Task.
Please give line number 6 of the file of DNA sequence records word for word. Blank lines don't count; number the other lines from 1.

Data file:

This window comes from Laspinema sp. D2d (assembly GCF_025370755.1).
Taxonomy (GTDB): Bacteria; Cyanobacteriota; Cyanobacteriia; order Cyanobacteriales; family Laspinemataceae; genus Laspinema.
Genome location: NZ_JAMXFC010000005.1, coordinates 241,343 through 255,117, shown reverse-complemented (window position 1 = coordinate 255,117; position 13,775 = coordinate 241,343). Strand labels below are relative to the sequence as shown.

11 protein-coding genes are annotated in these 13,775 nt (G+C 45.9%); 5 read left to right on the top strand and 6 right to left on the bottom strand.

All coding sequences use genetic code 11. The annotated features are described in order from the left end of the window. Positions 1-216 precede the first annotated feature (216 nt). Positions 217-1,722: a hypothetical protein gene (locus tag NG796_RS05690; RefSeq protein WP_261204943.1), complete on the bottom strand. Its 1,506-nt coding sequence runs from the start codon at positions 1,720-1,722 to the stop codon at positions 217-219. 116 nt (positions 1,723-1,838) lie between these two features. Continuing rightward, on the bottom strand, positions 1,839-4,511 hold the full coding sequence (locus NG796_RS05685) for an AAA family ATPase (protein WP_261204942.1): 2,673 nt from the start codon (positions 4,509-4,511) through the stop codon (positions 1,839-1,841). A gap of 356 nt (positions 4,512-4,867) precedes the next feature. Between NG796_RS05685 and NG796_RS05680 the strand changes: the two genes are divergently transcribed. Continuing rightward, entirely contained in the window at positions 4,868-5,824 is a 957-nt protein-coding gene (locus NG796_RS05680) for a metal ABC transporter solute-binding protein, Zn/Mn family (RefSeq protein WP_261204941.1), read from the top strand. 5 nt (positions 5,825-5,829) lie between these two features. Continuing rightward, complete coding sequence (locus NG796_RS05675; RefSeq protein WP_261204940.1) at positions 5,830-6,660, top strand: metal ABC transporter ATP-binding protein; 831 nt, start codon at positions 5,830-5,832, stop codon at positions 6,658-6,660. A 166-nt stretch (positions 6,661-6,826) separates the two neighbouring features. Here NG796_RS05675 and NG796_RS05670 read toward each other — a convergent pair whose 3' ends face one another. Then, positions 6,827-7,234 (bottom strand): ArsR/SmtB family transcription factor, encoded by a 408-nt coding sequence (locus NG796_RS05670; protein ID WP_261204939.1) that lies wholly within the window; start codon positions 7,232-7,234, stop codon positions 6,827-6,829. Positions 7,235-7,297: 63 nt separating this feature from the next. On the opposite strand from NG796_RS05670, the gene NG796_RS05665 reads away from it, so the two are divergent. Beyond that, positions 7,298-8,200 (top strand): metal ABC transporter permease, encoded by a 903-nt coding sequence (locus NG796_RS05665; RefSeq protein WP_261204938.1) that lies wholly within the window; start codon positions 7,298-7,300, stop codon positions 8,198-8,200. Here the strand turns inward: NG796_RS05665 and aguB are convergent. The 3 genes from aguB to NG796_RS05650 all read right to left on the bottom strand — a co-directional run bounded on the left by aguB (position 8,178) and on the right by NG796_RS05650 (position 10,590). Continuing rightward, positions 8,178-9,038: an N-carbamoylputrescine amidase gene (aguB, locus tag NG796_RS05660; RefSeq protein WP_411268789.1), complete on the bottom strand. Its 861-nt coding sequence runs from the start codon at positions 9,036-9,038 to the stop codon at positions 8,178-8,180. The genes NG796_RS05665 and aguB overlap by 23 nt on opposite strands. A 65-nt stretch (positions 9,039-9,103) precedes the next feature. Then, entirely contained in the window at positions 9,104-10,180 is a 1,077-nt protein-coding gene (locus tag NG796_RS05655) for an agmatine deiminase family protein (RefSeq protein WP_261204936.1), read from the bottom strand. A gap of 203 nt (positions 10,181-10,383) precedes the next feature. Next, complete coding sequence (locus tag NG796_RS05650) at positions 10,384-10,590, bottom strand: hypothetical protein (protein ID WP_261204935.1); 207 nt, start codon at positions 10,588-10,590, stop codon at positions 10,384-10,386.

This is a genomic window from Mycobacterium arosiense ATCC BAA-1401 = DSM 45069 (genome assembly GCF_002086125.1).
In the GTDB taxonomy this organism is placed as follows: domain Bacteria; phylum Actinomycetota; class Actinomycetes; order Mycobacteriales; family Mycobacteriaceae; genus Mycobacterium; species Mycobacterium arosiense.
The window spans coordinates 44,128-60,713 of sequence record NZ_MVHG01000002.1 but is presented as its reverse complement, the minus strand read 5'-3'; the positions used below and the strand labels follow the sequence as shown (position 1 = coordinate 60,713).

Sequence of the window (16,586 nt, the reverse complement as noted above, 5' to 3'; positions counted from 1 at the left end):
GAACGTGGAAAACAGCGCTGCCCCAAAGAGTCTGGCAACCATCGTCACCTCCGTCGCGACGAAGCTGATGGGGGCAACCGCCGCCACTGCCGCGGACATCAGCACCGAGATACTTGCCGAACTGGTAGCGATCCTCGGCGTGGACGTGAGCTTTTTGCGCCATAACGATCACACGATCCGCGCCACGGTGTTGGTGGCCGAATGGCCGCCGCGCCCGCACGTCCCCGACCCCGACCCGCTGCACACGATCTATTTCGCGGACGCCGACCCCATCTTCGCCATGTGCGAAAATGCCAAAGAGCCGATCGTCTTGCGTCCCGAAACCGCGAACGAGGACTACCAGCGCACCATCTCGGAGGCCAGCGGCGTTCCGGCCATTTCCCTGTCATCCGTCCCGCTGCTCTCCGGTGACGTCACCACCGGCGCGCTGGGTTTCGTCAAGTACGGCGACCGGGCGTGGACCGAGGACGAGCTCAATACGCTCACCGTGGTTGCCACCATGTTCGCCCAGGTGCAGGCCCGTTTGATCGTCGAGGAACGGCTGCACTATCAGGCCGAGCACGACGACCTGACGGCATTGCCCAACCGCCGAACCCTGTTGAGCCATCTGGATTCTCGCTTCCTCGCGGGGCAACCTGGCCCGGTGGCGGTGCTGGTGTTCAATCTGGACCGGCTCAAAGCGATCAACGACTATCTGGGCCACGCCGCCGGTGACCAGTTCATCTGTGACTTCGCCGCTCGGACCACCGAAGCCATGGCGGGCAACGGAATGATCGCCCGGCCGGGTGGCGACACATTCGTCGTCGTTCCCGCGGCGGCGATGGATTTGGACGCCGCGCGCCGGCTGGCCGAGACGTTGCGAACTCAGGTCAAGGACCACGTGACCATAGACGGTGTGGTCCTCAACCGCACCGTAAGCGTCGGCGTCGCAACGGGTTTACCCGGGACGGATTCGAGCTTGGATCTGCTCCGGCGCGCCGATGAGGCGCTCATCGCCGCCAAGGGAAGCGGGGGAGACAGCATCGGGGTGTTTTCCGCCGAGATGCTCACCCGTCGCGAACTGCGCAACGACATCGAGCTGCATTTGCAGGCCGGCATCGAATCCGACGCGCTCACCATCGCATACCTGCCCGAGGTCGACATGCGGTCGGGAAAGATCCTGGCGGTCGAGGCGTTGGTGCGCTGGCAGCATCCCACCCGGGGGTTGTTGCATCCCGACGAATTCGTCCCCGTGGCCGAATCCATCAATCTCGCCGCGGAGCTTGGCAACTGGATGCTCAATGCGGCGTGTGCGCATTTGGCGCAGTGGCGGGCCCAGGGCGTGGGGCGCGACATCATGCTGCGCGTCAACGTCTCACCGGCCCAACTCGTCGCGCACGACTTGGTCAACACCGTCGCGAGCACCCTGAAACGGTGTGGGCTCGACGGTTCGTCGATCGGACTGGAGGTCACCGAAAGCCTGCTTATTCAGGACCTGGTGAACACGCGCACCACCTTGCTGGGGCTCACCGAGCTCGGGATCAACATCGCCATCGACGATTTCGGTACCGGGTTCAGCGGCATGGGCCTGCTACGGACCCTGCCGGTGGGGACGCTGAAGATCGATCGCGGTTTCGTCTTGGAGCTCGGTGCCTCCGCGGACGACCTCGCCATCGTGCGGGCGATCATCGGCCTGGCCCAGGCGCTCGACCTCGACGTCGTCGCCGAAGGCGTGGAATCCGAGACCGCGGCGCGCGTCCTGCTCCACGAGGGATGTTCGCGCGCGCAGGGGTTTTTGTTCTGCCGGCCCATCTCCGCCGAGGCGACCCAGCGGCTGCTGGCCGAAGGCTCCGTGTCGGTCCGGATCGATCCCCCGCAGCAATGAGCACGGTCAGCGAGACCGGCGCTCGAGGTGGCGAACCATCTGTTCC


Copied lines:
This is a genomic window from Mycobacterium arosiense ATCC BAA-1401 = DSM 45069 (genome assembly GCF_002086125.1).